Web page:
As noted, the largest group of tribes are at this stage. A perfect example of this is the movie “Office Space”. Lumbergh, the manager, is the classic example of the “stage 3 boss”. All his underlings are weak Stage 3 or Stage 2. Stage 3 bosses prefer weak Stage 3 people or Stage 2 people, as they can dominate them. The character of Milton is at Stage 2, who is pushed back to Stage 1 by Lumbergh. And you see the result of this.
Stage 4 is next, and it’s a huge jump for Stage 3. Here the theme is “we’re great”, with the unspoken completing being “and they’re not”. This is actually the stage that tribal leadership should be trying to move people to (I’ll explain why shortly). About 22% of groups are here. And it can be very difficult to get here, both for the leader and for the followers. The leader needs to move beyond the “I’m great” attitude, and think in terms of what is best for the group. But once done, it’s the place to be.
The concept of “they’re not” is that usually Stage 4 tribes have a “rival” they are ‘fighting’ against. For companies, it could be the competition, in colleges, it’s a rival college. For tribes at Stage 4 to move to Stage 5, this rival needs to be more abstract. So for a pharmaceutical company, their rival is not the competition so much as diseases.
Stage 5 is the final stage. Here the theme is “LIFE is great”. Unlike in Stage 4, there is no attitude of an ‘enemy’ to fight per say. But one thing that is pointed out is that this stage is unstable. What you want as a goal is to get to Stage 4, and move the group at times into Stage 5. But in Stage 5, great things happen.
An overview of the 5 stages are:
Stage theme mood Collaboration percentage
1 “life sucks” despairing hostility alienated 2%
2 “my life sucks” apathetic victim separate 25%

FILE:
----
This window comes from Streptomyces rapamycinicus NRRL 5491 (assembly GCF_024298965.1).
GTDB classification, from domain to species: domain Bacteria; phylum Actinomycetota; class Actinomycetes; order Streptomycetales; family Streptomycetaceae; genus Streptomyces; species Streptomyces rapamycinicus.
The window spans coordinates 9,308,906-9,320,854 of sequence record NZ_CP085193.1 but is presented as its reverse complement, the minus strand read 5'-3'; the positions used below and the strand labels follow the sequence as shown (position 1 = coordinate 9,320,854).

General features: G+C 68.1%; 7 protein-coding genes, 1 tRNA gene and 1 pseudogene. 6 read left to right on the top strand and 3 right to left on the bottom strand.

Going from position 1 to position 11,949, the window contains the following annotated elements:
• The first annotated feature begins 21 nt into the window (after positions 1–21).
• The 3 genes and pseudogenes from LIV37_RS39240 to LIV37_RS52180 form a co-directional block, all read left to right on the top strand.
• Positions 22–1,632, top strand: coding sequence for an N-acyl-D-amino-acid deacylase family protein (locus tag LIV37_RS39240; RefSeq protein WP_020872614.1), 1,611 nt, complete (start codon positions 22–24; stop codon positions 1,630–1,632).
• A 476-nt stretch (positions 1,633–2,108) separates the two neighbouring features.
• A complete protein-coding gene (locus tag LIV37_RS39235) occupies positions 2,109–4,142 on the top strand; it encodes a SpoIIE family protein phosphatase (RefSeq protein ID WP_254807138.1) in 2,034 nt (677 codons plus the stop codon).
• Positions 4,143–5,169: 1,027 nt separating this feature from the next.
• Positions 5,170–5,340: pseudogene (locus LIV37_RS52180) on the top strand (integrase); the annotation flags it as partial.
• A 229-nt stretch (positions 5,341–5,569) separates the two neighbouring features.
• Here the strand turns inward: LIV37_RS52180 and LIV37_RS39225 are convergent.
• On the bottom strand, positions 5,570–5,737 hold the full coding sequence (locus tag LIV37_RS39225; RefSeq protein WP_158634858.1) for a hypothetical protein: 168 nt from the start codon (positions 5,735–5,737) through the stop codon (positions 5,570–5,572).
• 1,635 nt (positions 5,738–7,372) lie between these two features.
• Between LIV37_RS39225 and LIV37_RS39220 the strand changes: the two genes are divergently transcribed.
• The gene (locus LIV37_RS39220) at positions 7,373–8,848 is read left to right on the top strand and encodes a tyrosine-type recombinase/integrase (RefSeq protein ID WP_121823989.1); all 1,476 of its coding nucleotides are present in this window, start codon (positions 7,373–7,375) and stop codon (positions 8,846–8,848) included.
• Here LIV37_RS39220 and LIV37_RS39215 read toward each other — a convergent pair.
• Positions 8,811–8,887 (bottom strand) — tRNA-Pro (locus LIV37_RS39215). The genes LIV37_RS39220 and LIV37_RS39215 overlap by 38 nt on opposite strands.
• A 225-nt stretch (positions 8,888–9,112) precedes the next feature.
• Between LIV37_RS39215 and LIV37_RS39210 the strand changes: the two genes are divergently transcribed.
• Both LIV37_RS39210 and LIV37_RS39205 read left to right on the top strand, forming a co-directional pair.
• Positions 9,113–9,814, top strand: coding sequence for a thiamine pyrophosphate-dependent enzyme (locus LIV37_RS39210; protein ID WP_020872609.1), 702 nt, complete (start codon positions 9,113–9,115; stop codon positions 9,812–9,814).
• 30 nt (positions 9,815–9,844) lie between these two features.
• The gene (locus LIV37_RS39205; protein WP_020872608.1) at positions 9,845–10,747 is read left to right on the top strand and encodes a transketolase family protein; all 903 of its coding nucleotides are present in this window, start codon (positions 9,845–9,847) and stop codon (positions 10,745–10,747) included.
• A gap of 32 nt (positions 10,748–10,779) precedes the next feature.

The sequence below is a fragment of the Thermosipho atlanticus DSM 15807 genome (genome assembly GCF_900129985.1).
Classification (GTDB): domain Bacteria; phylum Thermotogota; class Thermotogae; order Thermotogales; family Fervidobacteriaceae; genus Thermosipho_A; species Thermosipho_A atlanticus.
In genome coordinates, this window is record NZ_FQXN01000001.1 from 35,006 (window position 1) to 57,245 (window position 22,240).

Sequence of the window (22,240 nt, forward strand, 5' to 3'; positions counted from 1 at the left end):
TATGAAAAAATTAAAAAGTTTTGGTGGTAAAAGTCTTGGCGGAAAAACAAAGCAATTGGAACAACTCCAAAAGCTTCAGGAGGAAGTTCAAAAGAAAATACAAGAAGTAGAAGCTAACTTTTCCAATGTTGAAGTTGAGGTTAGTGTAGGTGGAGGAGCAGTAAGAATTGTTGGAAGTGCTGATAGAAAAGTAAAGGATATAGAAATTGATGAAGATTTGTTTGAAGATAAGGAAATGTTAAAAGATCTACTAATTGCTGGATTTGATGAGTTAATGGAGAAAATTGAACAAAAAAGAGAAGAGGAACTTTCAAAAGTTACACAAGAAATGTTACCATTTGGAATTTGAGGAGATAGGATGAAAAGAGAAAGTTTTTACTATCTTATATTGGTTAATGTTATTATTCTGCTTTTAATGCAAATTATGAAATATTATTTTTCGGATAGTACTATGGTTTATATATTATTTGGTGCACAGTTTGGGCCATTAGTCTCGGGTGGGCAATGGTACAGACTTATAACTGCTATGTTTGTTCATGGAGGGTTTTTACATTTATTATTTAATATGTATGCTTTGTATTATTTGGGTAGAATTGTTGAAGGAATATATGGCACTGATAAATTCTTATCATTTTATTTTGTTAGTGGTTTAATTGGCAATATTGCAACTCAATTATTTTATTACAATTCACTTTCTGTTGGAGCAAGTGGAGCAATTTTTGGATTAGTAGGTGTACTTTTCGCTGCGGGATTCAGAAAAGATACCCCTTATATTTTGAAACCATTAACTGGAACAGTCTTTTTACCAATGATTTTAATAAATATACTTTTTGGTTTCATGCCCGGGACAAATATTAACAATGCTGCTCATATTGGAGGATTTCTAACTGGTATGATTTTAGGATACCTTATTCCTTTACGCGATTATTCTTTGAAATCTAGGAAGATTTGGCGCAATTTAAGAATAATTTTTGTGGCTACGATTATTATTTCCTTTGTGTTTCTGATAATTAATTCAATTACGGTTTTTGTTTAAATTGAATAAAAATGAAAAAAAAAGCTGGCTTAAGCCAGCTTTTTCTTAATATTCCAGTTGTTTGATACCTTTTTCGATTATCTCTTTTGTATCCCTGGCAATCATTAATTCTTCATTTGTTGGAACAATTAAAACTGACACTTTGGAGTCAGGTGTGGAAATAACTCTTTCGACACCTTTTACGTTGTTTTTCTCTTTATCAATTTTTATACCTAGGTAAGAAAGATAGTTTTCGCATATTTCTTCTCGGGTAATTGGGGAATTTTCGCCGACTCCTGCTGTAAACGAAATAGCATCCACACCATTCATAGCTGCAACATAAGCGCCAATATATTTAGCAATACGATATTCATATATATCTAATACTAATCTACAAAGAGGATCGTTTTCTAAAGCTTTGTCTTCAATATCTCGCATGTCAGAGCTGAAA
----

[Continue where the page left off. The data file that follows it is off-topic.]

3 “I’m great (and you’re not)” lone warrior personal 49%
4 “we’re great (and they’re not)” tribal pride partnership 22%
5 “life is great” innocent wonderment team 2%
Servant leadership & tribal leadership
In learning about tribal leadership, I wondered where (or even if) servant leadership fits in. The authors make no mention of it, and I have no idea if they know about it. But in going over things, and the aspects of leaders in the different stages, it seems clear to me that the leaders of stage 4 & 5 tribes are likely to be servant leaders. Servant leaders in stage 1, 2, 3 tribes would be working hard to get their tribe up to stage 4 & 5. Now, this doesn’t mean that a stage 4/5 leader is automatically a servant leader, but most likely they will be. If you read the book, it’s also clear that the “stage 3 boss” is a leader-first leader, the opposite of the servant leader.
As many of us are involved in large groups, this work has value. I first learned of it from Toastmasters when they ran an article in the August, 2011 issue of the “Toastmasters” magazine. And they had the main author speak at their International Convention in 2011 and they gave out copies to people. While the units we are involved in are usually too small to be tribes, we are part of VOAs, or district & council (and higher) committees that could be tribes. As I look around in many of my groups, I do see a lot of Stage 3 tribes. I do see attempts at creating Stage 4 tribes. And I see Stage 3 tribes that the boss is trying to disguise as Stage 4. This is actually something the authors warn about: the fake Stage 4.
An example of this is in the Rypple video. This quote was given: “Never doubt that a small group of thoughtful, committed people can change the world. Indeed, it is the only thing that ever has.” – Margaret Mead. I’ve heard it before and agree. I’ve seen great things done in many of the organizations I am part of, lead by people with a vision for something better. This is an example of a stage 4/5 leader. But author David Logan has this corollary: “Never doubt that a small group of thoughtless, uncommitted people can prevent the world from changing. Indeed, they do so every day.” (he says that 70% of tribes do this.) And sadly, I’ve too often seen this. Someone trying to make a change, but is stopped by others in the organization because they lack the vision or want to come up with some reason to stop it or just don’t want change. What is especially sad is that too often the people doing the blocking wrap themselves in the rhetoric of the Stage 4 leader or a servant leader, which in my mind means they really don’t understand the concepts.
A great concept and I encourage all leaders to check it out.